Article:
Monday, January 28, 2013


Ivy is 1. What follows is a reflection on the past year in two parts.

Part 1: (All  about Ivy)

Ivy and I are in Utah spending some time with my sister before she leaves on a mission. Stephen was here a weekdng, so we had a pre-birthday party with his family, mine, and some friends. Ivy started the night off right with dancing:

Clapping to the beat. Sort of.
Followed by more dancing:
Gettin' down

 Then some cake:
A group effort between my mom,  Hannah and I.

The world's smallest chocolate fan.
 And then presents:

The big hit of the night was this card from that meows Happy Birthday. Thanks, Phil and Mary.
Even though  she was exhausted from a long day of traveling, she seemed genuinely pleased to be partying the evening away with so many great people.
We spent her actual birthday, Saturday, in Disneyland.
She loved the carousel and rode it twice, as well as The Haunted Mansion, Jungle Cruise and Ariel's Adventure. She surprised me, yet again, by how much she responded to and enjoyed the whole experience.
Ivy is walking a few steps at a time, though she still crawls when she needs to get somewhere fast, which is more often than you would think. She's learning the art of the sippy cup and trying to feed herself with spoons, resulting in huge messes. She loves green beans, chocolate, Havarti cheese, grapes and pudding. She laughs when she hears anyone else laughing, claps when she hears applause, and immediately starts dancing anytime there's a catchy tune. All we have to do is sing one line of Mr. Roboto and her arms start flailing in the air. She yells "Mom" when she's mad or needs something, and speaks gibberish all day long. She knows most the motions to Patty-Cake and does an impressive Itsy Bitsy Spider.
She is constantly moving, and the only time she'll sit still is to watch Sesame Street. She yells at dogs, smiles at strangers (the scarier the stranger, the bigger the smile), and loves being chased. She puts objects in containers, stacks blocks, sits down when I tell her to, and responds to "come here" about fifty percent of the time.
She's an adorable, delightful, tiny little person.
Part 2 (About Being a Mom)
A year ago I held our baby in my arms for the first time. She was perfect I loved her  immediately.
I did not, however, love being a mother immediately. Other moms would ask, "Isn't it the best?" and I would wonder what I was doing wrong.  I cried a lot the first month (see: hormones, exhaustion). I loved Ivy more than I ever imagined possible, but I felt like I was coming up incredibly short as a mom. My daughter didn't seem to know or care who I was, I couldn't get her to stop crying, and we were burning through about twenty diapers a day. What I didn't know then that I do know now is that babies only get better,  as does being a baby's mom. When Ivy intentionally smiled for the first time, it was the happiest I have ever felt. The continuous crying went away. The smiles became frequent. Then there were giggles, cheesey faces, and full belly laughs. She sat up, she crawled, she walked. And I cried because she made me so happy.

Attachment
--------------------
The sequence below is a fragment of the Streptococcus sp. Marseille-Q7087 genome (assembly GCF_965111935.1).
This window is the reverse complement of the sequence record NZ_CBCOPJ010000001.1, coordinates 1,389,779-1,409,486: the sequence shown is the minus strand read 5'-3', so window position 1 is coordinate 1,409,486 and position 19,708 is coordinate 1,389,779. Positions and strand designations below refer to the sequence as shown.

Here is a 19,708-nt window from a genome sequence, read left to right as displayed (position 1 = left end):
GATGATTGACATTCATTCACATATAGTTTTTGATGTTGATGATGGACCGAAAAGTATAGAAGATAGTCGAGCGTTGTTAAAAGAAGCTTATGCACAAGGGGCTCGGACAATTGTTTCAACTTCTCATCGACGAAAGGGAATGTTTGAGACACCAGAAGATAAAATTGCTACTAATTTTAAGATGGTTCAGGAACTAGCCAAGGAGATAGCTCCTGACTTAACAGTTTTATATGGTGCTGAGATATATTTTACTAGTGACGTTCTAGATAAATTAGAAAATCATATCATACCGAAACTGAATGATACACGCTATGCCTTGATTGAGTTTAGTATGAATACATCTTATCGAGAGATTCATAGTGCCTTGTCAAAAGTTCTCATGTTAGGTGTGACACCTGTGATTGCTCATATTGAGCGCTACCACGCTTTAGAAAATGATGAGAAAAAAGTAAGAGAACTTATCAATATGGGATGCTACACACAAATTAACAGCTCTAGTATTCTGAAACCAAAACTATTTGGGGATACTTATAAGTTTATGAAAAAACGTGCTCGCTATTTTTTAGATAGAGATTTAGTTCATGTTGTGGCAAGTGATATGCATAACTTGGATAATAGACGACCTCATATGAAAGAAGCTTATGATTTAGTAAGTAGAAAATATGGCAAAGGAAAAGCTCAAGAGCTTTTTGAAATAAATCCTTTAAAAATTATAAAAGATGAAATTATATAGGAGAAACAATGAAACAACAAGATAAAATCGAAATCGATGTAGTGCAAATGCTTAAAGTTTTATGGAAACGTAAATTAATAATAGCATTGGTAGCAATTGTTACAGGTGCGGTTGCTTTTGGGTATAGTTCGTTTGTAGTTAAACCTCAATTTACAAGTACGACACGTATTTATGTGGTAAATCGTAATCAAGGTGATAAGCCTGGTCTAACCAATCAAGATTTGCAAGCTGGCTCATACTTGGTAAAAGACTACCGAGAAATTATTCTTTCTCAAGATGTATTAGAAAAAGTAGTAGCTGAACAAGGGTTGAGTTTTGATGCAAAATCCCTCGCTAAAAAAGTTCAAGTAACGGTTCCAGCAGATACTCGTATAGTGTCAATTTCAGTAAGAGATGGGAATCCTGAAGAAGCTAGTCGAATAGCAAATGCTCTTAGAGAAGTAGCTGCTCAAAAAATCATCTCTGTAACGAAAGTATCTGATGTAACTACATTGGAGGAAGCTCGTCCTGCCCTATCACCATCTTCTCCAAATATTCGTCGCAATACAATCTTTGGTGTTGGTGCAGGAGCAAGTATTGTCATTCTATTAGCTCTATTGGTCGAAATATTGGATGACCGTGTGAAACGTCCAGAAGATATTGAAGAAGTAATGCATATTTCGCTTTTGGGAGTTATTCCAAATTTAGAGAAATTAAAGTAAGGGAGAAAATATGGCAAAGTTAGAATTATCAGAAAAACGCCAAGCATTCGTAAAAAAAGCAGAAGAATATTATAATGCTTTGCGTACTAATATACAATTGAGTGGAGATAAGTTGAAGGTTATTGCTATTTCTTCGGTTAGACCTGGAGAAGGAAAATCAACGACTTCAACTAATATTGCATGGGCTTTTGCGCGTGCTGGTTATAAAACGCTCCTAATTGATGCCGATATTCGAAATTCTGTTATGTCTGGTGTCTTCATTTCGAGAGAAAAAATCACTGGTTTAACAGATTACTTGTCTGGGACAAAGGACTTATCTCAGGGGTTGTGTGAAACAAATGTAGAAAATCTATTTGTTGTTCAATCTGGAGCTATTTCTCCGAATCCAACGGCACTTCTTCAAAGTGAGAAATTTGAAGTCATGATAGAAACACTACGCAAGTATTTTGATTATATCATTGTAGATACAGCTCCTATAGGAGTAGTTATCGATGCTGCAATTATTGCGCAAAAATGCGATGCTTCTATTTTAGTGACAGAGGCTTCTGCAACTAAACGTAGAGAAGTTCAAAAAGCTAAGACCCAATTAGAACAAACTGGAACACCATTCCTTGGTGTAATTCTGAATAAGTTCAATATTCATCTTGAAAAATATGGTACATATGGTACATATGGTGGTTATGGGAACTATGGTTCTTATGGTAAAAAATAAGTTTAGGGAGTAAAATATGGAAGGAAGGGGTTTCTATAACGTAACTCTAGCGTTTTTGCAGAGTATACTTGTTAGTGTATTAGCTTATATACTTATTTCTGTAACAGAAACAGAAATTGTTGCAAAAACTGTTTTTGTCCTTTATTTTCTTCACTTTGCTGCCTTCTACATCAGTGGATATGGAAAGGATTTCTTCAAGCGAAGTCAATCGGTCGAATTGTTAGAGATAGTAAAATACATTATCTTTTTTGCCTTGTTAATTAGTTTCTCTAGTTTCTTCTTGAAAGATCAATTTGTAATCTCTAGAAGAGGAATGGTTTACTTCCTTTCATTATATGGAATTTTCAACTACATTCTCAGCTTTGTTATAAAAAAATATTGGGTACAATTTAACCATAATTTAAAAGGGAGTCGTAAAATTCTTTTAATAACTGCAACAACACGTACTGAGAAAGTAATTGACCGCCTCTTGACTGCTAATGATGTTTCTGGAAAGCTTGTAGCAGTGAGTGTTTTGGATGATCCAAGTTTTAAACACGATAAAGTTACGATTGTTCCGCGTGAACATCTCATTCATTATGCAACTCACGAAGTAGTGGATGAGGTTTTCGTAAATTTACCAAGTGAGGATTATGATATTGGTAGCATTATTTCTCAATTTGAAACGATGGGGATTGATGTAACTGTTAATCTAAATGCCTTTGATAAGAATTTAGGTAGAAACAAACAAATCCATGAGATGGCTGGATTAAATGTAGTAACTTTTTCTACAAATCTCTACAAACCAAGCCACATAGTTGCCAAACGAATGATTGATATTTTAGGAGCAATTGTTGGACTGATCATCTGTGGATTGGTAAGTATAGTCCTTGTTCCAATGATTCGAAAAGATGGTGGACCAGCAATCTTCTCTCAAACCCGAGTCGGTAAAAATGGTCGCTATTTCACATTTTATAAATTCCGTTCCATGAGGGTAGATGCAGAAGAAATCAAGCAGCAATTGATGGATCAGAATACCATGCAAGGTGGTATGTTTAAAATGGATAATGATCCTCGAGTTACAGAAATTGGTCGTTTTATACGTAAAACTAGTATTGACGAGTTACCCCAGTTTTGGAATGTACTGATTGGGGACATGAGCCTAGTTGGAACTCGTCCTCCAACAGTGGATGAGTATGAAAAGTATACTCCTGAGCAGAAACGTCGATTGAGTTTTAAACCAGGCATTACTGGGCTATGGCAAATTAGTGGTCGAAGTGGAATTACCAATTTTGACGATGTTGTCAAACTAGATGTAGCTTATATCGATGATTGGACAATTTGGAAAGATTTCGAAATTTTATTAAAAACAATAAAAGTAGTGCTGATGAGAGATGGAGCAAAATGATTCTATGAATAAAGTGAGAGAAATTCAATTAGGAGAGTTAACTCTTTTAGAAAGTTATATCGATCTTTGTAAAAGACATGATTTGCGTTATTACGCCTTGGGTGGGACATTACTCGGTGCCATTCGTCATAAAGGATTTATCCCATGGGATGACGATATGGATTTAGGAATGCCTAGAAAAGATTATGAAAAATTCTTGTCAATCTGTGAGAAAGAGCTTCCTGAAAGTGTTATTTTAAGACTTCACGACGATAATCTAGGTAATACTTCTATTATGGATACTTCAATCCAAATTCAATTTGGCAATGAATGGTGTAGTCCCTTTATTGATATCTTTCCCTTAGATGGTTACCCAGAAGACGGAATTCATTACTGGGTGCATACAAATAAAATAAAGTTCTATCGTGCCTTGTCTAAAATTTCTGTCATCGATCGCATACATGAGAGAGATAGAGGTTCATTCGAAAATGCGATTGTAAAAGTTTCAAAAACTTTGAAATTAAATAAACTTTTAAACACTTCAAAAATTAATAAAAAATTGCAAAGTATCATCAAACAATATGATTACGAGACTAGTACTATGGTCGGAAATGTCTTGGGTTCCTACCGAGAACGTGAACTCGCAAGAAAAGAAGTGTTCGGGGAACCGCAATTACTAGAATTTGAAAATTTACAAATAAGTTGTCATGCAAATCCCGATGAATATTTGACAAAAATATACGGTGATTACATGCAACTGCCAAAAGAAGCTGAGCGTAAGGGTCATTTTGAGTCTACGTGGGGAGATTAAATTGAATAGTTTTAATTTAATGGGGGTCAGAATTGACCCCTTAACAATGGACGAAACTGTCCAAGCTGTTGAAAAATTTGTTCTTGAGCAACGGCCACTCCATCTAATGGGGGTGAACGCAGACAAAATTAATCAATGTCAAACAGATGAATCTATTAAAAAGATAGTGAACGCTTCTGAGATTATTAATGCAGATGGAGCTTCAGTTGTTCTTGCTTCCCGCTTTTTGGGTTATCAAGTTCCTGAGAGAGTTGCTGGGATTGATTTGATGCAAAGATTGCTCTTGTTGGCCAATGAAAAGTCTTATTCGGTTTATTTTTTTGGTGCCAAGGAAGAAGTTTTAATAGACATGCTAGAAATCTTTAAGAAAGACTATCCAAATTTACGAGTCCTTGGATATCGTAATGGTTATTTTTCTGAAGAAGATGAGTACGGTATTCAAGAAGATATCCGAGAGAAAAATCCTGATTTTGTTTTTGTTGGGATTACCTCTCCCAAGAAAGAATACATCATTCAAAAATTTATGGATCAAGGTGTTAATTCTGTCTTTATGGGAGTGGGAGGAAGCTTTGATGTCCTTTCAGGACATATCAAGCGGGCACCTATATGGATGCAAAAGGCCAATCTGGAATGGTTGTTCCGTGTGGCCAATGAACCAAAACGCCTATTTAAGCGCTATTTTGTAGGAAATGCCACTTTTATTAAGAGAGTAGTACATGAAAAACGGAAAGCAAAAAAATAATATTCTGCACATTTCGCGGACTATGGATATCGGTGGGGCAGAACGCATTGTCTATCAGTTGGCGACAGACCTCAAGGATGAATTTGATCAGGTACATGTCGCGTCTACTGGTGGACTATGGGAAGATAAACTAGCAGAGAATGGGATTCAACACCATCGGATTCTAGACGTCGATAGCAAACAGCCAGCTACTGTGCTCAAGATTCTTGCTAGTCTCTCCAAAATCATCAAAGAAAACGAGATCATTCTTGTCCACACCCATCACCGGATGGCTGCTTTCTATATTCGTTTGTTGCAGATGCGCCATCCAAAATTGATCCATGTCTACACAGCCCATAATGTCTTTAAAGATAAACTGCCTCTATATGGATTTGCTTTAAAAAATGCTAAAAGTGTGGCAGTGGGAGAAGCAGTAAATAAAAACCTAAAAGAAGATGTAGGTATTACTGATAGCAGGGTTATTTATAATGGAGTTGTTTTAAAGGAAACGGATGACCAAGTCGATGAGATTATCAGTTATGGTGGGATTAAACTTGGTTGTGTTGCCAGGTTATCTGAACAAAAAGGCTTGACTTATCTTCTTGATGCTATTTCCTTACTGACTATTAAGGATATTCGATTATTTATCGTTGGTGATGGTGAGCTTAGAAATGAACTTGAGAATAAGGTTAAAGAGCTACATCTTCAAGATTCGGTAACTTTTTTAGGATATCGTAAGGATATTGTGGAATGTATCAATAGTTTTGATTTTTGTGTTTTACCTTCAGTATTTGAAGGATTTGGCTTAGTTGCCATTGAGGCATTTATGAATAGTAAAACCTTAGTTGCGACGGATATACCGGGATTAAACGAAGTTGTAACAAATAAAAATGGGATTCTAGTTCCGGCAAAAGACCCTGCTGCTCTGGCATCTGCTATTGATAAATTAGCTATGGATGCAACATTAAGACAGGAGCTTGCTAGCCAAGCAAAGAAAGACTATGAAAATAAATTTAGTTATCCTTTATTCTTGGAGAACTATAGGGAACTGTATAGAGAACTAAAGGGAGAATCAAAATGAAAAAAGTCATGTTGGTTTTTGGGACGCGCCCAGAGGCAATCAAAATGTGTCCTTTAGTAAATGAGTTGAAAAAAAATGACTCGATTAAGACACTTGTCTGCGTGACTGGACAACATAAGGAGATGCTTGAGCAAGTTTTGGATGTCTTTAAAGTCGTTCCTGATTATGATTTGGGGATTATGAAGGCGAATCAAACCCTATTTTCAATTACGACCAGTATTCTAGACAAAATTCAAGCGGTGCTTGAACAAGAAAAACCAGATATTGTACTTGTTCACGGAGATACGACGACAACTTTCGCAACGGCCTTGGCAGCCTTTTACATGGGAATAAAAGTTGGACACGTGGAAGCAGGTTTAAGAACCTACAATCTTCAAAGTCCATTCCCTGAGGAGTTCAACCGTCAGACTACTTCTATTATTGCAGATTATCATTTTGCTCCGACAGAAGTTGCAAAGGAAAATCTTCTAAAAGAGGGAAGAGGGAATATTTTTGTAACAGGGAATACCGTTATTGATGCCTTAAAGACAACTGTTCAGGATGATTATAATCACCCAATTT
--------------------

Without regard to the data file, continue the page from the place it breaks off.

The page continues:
I still have my moments. Moments when I pray she'll take a nap so I can get something done. Moments where I feel like being a mommy makes me irrelevant. Moments,  no hours, where PBS is in charge of entertaining my child.  Moments where I wonder if I'll ever do anything of significance. But what's more significant than raising a human being? What could possibly be more important?
I asked Stephen if he was happier now that he was a father. His answer was, to paraphrase, that he was absolutely a happier, more centered, more peaceful person with Ivy in his life. I couldn't agree more. So I'm ok with not getting things done. I'm ok with irrelevance. I'm  ok with days filled with nursery rhymes and apple sauce. I'll get to the other stuff later.  Maybe.


Thursday, January 17, 2013


We can all  agree that Fun. is pretty ridiculous, right? The vocals sound whiny, the lyrics read like a high school poetry assignment, and the lead singer gave one of the worst interviews I've ever seen. But shoot if the We Are Young chorus doesn't get me every. single. time. I know better.  I really do. But by the end of song I'm freaking inspired. I am young. I can set the world on fire.  I can go higher. What does it mean? I don't know. I don't care. I'm 16 again, rife with teenage angst, chanting the anthem of youth, quieting the snooty cynic within.

Do I have any street cred left?

Wednesday, January 9, 2013

Dr. Ivy Answers

Meg in Colorado asks,
Dr. Ivy- Why did you poop in the bathtub this morning?

Dr. Ivy says,
"It is in the deepest of meditation that one is able to free one's mind and spirit of the burdens existence on this planet causes us to bear. As I relinquished my worries to the universe, my body gave way to complete relaxation. The gift I left in the tub was nothing more than a symbol of tranquility and peace."

Okay, but why did you then poop on the tile floor immediately afterward?

"My bad. Sorry."

Dr. Ivy
Dr. Ivy, The World's  Greatest Expert

Friday, January 4, 2013

Baby when the lights go out

This is a blog post about the night the power went out in the  Morley home. It is not a blog post about how we spent the next seven hours playing games and laughing and learning that we don't need electricity to be happy. It is a blog post about the agony of trying to use the bathroom in  the dark and the growing fear that we might freeze to death and the good fortune of a fully charged ipad. It's a blog post about how silly my family members look while wearing headlamps, and how I instagrammed lit candles and how moods soured with depleting phone batteries. So I guess it's a blog post about how I should have learned a lesson about love and togetherness but really I was super relieved when the power came back on.